Keep Reading... Show less

You know those items you've been pinning to your Home board on Pinterest for [insert amount of time]? Well, it's officially the moment to turn that wishlist into a married life reality, and it's going to be SO fun.

But, before you get to shopping and adding things to your upgraded bridal wishlist (sorry, Pinterest, it was lovely while it lasted), you'll first want to decide where you want to open your registry (or registries, if you want options). Here are 17 of the best websites and stores to consider saying "I do" to for your wedding registry, to have and to hold for as long as people are buying you wedding gifts.

Keep Reading... Show less

If you've ever been in the dating game, or currently are, chances are you've had a date gone wrong. These are often times super embarrassing, but they are always funny to look back on.

Keep Reading... Show less

I just recently got engaged and planning a wedding during a pandemic is actually kind of a nightmare.

A lot of venues are taken for 2021 because of corona brides and grooms who have had to reschedule their weddings and the same goes for other vendors and literally everything else.

Keep Reading... Show less

While promoting her most recent movie, "Work It," Sabrina Carpenter has divulged some of her favorite beauty products to interviewers.

Keep Reading... Show less

When I say we can't stop thinking about the relationship advice Miley Cyrus dropped on "Call Her Daddy" today, I mean it literally.

Her truth bombs hit me (and most who listened) like a wrecking ball and coupled with the release of her new song "Midnight Sky," we're going to need some time to process the greatness. In case you haven't listened yet (what are you waiting for?), here are 10 relationship tips Miley shared that we should all live by for the rest of time.

Keep Reading... Show less

Founders Of Color: Rec Room's Dre Taylor On What Blackness Can Look Like And Not Working For Free

"It mattered to me that when we were depicting racial diversity for Rec Room, we showed the broad spectrum of what Blackness can look like."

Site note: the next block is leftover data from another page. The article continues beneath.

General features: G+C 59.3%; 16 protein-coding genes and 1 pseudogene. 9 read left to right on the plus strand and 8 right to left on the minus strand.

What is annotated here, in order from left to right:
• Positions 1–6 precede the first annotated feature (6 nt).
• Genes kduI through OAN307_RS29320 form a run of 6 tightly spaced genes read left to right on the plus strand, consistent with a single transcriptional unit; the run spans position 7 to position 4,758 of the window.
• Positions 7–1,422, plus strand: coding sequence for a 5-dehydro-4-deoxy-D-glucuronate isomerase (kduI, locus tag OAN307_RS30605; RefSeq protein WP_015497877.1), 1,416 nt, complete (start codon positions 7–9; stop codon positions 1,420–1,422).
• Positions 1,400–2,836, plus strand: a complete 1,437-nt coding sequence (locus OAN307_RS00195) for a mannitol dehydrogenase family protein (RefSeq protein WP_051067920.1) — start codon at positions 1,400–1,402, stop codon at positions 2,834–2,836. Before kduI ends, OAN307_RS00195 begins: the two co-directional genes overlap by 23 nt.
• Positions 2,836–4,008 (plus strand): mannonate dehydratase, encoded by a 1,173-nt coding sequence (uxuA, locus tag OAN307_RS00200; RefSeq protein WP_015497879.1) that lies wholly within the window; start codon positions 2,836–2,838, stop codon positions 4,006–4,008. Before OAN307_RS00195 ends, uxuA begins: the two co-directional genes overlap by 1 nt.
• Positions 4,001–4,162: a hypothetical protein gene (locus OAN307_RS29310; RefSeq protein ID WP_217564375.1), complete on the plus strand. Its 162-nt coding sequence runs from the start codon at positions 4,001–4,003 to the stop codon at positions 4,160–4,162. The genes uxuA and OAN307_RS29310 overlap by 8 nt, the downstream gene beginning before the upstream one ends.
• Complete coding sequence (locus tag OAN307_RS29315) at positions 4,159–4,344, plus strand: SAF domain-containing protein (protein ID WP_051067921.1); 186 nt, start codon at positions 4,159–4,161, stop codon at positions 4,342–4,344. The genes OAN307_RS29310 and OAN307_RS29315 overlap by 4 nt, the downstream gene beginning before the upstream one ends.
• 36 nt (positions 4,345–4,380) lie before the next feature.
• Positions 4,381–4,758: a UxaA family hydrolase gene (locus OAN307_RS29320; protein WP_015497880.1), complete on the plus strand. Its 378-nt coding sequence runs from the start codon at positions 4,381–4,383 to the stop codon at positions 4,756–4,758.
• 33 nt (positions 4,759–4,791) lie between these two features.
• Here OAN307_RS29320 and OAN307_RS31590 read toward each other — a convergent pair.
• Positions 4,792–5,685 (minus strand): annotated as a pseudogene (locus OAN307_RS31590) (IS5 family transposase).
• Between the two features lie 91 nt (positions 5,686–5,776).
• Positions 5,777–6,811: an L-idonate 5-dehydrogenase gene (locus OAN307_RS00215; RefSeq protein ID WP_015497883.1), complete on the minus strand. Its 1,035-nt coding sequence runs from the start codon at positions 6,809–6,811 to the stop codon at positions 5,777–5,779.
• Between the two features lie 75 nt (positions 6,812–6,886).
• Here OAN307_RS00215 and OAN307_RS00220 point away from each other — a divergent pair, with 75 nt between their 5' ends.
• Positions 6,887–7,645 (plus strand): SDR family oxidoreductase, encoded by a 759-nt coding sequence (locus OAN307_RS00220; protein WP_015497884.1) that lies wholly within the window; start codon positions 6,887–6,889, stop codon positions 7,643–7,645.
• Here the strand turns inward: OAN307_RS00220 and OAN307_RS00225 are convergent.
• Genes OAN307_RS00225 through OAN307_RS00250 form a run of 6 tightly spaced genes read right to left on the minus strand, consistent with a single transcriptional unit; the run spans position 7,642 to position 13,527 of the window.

Rec Room

The world of sustainable fashion is inundated with marketing gimmicks, false advertising, and large corporations cutting corners — Rec Room is the pure antithesis of that.

Keep Reading... Show less
Health and Wellness

5 At-Home Therapy Tips You Need, No Matter What Your Therapy Routine Is

Whether you're in a Zoom session or live-chatting, make sure your home therapy space is good to go.

No matter what stigmas you held about therapy before this year, I'm sure 2020 has affirmed that we could ALL use a nice long therapy session. Between wildfires that took over an entire continent, a global health crisis, and what's sure to be one giant circus of an election in the United States, we need help and we need it now.

The fact of the matter is, therapy has been a helpful, valid resource long before the world decided to become one giant dumpster fire. Having a safe space to discuss what's going on in your life, worries you have, and struggles you're facing has become a very normal thing for individuals' mental health.

Keep Reading... Show less

Dunkin' just announced that they'll be releasing their fall menu earlier than ever — set to debut on August 19 — and that it'll include new menu options this season, including a new signature pumpkin spice latte. Let me just say, Starbucks has some fall-menu competition now.

Keep Reading... Show less
Facebook Comments